The latest Kennedy tragedy reminds us that watching the news being made is not a pretty sight. 

The Media Meat Grinder

We've long been cautioned against watching either sausage or laws being made. Neither is a pretty sight. Now we can say the same about journalism. Watching the news being made — as we've learned over the course of the last 10 days — is not for the faint of heart.

NBC's aviation correspondent, Robert Hager, broke the story that JFK Jr.'s airplane was missing at 8:06 a.m. on Saturday, July 17. Hager is a pro, and his report was succinct. But as the other big broadcast networks and the cable news outlets climbed on board the story, anchors and correspondents from Washington to Atlanta to Boston to Martha's Vineyard started making journalistic sausage in full view of a national audience that numbered somewhere between 20 million and 30 million in the first hours alone.

Trouble is, nowadays there's no time for TV to make good journalism on a developing story of nationwide interest, especially one such as this in which there were simply no hard facts to be had for the first several days. So what viewers saw was journalists carrying out the process of making journalism. Give most of them a C-minus at best. And a few should have been sent back to j-school.

When you don't know what's happening, it's hard to say things that make sense — but the airtime must be filled. Thus, the airwaves were full of a sound and fury that signified ... absolutely nothing.

Take Dan Rather, for example. A print-journalist friend of mine was watching CBS at about 11 a.m. Saturday and reports that Rather seemed to lose his composure, launching into a mini-tirade about air safety, and then breaking down as he talked about what JFK Jr. meant to the country. One of Rather's colleagues chimed in, noting the tragedy two years ago when Michael Kennedy was killed in a skiing accident. In an appalling lack of taste, Rather's colleague continued, saying that he had covered that funeral and will never forget the grief of the Kennedy family. "I know that Michael Kennedy meant a lot to them," he said, "but we know that JFK Jr. means so much more."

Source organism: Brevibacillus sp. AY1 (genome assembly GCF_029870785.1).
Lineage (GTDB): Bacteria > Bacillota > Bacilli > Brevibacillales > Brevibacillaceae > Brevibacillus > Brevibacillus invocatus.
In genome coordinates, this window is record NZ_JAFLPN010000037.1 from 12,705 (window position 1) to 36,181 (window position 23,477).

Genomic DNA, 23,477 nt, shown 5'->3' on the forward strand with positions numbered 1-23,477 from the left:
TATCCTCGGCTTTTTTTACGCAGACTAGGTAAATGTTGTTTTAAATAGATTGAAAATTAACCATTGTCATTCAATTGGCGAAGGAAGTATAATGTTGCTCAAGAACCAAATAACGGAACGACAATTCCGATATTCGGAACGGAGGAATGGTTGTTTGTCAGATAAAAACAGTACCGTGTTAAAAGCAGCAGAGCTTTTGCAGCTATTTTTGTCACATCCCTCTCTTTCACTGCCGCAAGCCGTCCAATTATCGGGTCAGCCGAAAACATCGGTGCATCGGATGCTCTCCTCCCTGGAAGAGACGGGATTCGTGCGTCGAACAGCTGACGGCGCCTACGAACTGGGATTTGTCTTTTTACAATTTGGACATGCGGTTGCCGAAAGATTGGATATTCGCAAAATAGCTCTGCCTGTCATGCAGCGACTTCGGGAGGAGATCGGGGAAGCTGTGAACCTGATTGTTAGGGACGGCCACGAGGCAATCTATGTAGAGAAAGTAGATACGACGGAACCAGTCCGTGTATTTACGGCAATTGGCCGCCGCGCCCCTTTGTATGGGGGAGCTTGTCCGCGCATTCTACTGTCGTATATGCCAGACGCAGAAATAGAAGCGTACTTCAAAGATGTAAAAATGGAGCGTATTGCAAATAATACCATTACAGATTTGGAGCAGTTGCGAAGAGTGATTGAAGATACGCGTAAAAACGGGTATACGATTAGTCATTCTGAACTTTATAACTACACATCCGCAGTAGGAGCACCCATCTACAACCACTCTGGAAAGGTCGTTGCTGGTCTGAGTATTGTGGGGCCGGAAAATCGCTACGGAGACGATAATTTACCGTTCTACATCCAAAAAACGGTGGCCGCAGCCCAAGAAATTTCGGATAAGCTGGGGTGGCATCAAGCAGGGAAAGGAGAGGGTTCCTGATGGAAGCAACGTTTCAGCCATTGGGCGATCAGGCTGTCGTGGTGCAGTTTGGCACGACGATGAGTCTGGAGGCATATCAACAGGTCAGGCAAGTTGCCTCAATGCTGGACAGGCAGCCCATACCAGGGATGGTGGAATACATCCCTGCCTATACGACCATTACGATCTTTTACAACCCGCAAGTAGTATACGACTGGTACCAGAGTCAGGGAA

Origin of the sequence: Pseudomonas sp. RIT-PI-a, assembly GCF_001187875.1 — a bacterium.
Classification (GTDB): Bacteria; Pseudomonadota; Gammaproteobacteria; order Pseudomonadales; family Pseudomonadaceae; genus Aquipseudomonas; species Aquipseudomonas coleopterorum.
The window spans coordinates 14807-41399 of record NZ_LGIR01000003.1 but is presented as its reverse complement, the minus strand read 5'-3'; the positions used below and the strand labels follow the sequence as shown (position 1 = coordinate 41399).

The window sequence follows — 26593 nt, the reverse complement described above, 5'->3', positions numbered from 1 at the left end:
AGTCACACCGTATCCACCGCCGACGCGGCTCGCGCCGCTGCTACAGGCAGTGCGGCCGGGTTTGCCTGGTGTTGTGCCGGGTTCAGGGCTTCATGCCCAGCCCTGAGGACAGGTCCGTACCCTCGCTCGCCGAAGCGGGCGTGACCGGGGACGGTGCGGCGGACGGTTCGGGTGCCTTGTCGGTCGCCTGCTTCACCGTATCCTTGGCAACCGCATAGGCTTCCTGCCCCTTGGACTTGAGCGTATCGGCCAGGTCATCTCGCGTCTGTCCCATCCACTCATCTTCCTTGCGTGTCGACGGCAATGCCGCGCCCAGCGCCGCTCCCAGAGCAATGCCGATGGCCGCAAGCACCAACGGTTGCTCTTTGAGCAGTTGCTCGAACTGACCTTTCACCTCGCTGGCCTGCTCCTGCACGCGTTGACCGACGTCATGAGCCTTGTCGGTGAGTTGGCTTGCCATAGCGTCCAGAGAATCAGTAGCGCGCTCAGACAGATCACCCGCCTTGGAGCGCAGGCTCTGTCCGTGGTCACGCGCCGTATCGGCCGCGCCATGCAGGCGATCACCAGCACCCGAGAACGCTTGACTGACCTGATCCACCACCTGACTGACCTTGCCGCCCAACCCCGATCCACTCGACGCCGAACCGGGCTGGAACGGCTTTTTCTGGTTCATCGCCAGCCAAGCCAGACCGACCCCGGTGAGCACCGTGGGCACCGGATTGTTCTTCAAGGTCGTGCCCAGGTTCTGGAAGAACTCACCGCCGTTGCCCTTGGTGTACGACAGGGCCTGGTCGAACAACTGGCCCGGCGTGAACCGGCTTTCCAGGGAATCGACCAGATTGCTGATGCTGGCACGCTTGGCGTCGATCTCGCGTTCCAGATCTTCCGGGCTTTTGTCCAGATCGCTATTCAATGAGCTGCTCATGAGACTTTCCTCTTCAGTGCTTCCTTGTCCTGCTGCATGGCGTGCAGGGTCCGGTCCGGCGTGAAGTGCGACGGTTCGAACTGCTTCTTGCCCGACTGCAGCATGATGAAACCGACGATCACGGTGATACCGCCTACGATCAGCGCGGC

MSNBC, which covered the story continuously, hacked up its own reportorial furball Sunday night. Beginning at about 8:30, Brian Williams and Dan Abrams kept telling us that a Coast Guard ship had "stopped over something — perhaps the missing plane" and "marked a spot with a flare." For a solid hour they milked these two "facts" — until 9:30, when a Coast Guard news spokesman said the flare was a drift marker and nothing had been found. The non-story disappeared like a magician's rabbit.

Another friend watched as Jesse Jackson called JFK Jr. "Jo Jo" and heard a reporter refer to JFK Jr.'s "refreshing lack of humility."

And so it went for days, as anchors and reporters tried to fill airtime without having anything to say or any real facts to work with. It was endless pictures of blue water and days of speculation, right up until the burial at sea and the memorial services.

Such is the nature of TV journalism today, when the facts of a story can be summed up in a five-minute newscast, but broadcasters think the nation wants wall-to-wall coverage.

Where is Walter Cronkite when we need him? The answer is that Walter is retired and the business of TV journalism has changed for the worse. Fittingly, when asked for a comment about the tragedy, Cronkite showed what is all too rare in journalism these days: restraint. He declined to comment saying the matter was simply too painful.

But as technological capabilities continue to lead journalism at a pace that humans can't keep up with, it will only get worse. I'll tell you what's scary. In 20 years — maybe even less — our sons and daughters will think about the '90s as the good old days of broadcast journalism. Like the making of sausage, perhaps that's better left for others to


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